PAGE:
DNS (domain name system) is flexible. You can use real domain names and you can use nonexistent domain names. What you can do with them depends on where you use them. Something like DNS existed before the world wide web.
Without DNS, we would be relying on bookmarks to IP addresses. Web addresses, including email addresses, would be difficult to keep up with.
There are more domain name registrars than you can shake a stick at. You don’t believe me? Do a search of “register a domain name” and see what the results show you. Valid results span several pages. It’s a good idea to shop around.
If you understand the domain name system, then you’re ahead of most of the population in your understanding. I’ll briefly explain some of it. A fully qualifying domain name can consist of two or more parts, separated by periods (also called dots). The rightmost part is the top-level domain name. More get added all the time, with the most well-known being “com”, “net” and “org”.
While two parts are the least that can be used online, domain names can consist of enough parts to be considered ridiculous. A two-part domain name is sometimes called an “apex” or “bare” domain name. When the web was new, “www.” was tacked to the front of them to signify web addresses. It was eventually considered superfluous.
Most “www” addresses map to the same resources as the addresses without them. Although it’s common, it’s not required, so certain entities shouldn’t rely on it. The “www” is a subdomain of the domain name. You can replace it with anything and many people do. I’ve done it in the past and I’ll probably do it again in the future.
Although I’m only familiar with the hosts file on Linux and Windows machines (and Android devices), they probably work the same way on other operating systems. ARPANET used a centralized text file for the same purpose before the web came into existence. Certain anti-malware programs rely on them, mapping domain names to loopback addresses.
Domain names created solely for use within a local network, without being registered, aren’t visible to everyone else on the internet. Because a real name can be “overwritten” by a local one, it’s best to use domain names that can’t be registered. Here’s a list of the ones I know about:
I use “local” for the homegrown CMS I’m working on. You can try to connect to “www.cms.local” and all I can say is good luck. It’s mapped to the 127.0.0.1 loopback address on my Linux Mint machine and the 192.168.0.100 private network address on my Android phone. I have my IPv4 address on my laptop manually set to 192.168.0.100.
The hosts file is located at these paths:
The format is the same for all of them:
# Laptop (Windows and Linux)
127.0.0.1 cms.local www.cms.local
# Android Phone
126.96.36.199 cms.local www.cms.local
Having my phone looking at my laptop for that domain lets me test everything just like it’s on the real web, even though it isn’t.
I’m aware of only a few free domain names. They can all be registered through Freenom and they end with “cf”, “ga”, “gq”, “ml” and “tk”. All of them are African nations except for “tk”, which belongs to a territory of New Zealand. Because they can be registered for free, they’re frequently abused by spammers and other nefarious entities.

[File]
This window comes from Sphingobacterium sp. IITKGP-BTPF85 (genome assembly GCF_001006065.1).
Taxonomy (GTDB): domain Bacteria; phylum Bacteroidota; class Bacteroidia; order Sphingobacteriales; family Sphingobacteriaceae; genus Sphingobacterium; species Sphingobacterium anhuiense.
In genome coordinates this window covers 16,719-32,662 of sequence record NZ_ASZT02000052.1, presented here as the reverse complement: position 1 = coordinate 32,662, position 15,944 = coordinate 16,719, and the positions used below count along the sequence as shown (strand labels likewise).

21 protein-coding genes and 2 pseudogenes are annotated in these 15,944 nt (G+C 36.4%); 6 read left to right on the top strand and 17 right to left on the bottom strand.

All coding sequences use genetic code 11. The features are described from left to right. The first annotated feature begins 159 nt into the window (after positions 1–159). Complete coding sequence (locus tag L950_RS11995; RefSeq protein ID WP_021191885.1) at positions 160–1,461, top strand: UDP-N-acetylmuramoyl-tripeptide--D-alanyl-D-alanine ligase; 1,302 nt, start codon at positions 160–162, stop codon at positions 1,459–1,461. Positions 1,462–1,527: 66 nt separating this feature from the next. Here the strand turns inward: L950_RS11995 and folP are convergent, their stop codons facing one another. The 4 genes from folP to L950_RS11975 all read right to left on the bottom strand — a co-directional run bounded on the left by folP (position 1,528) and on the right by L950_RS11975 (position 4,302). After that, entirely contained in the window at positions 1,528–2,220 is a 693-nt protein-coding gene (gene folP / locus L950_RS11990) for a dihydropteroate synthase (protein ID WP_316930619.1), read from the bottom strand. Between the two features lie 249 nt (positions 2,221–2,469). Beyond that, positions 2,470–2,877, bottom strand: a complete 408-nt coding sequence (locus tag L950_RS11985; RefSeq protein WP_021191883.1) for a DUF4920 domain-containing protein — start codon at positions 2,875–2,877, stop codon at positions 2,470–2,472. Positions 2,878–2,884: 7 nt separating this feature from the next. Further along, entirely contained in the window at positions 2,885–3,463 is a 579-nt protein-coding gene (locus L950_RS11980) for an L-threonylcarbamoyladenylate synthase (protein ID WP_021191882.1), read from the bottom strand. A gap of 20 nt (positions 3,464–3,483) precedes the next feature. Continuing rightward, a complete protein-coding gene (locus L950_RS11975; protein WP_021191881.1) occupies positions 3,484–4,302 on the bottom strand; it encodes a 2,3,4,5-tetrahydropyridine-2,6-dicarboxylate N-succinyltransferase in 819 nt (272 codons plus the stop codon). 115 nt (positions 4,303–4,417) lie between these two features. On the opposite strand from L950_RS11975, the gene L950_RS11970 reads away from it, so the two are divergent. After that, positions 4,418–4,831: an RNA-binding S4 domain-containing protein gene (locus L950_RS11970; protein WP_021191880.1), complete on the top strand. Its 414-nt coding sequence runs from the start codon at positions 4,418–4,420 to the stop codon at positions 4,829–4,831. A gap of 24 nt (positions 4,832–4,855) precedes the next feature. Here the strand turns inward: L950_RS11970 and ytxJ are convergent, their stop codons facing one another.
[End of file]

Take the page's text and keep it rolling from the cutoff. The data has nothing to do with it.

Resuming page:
Freenom, by the way, is a registrar for other domain names too. Their rates seem to be pretty low, lower than the registrar I’m still using. I’ve thought about moving mine to theirs but I don’t want to take any chances. If only one thing goes wrong, my website could be offline a lot longer than I anticipate. It’s not worth it for me just to save a few bucks per year.
There isn’t a good reason to try to register short domain names, with most already taken by both legitimate owners and cyber-squatters. Instead, you should focus on easy to remember and easy to type domain names. If it was available, batman.com would fill that criteria nicely. It isn’t, of course, but I’m sure you see my point.
There’s another way that’s even easier: Use one bare domain name with multiple subdomain names. In this case, the bare domain name should be as short as possible. Google does it with blogspot.com and WordPress (the hosted version) does it with WordPress.com and I don’t think either is short. Mine is only four characters in front of the top-level domain name and I was lucky to get it when I did.
I’ve hosted several subdomain names in the past and if you search for “rtcx.net” on Google and start paging, you’ll spot some of them. I haven’t used any of those in more than a year, maybe two. Here’s the thing: Google, Bing and other search engines treat all the subdomain names as separate domain names. Except for “www”, that is. I’m not sure how they treat that these days.
When Google did a test run once, they had all the “www” domains redirecting to the bare domain names (and I think it was only with Google Chrome). That was the wrong thing to do. Luckily, they haven’t tried it again.
I’ve thought of hosting static websites for other people, like GitHub and GitLab do, but I’ve always decided against it. I’ve also thought of doing more, like Google and WordPress (and others), but I don’t want to start a business. I don’t want to compete. Memories of my last web-based business still haunt me.
Unless you’re using your email address in a professional capacity, I don’t see the point in using your own domain name. Using your own means you have to either host your own mail server or pay someone to host it for you.
It’s much easier to route contact form email through the bigger players: Gmail, Microsoft Outlook online and Yahoo Mail. Their domain names may not seem professional enough for your website but how professional do you need to be if you’re not a brand?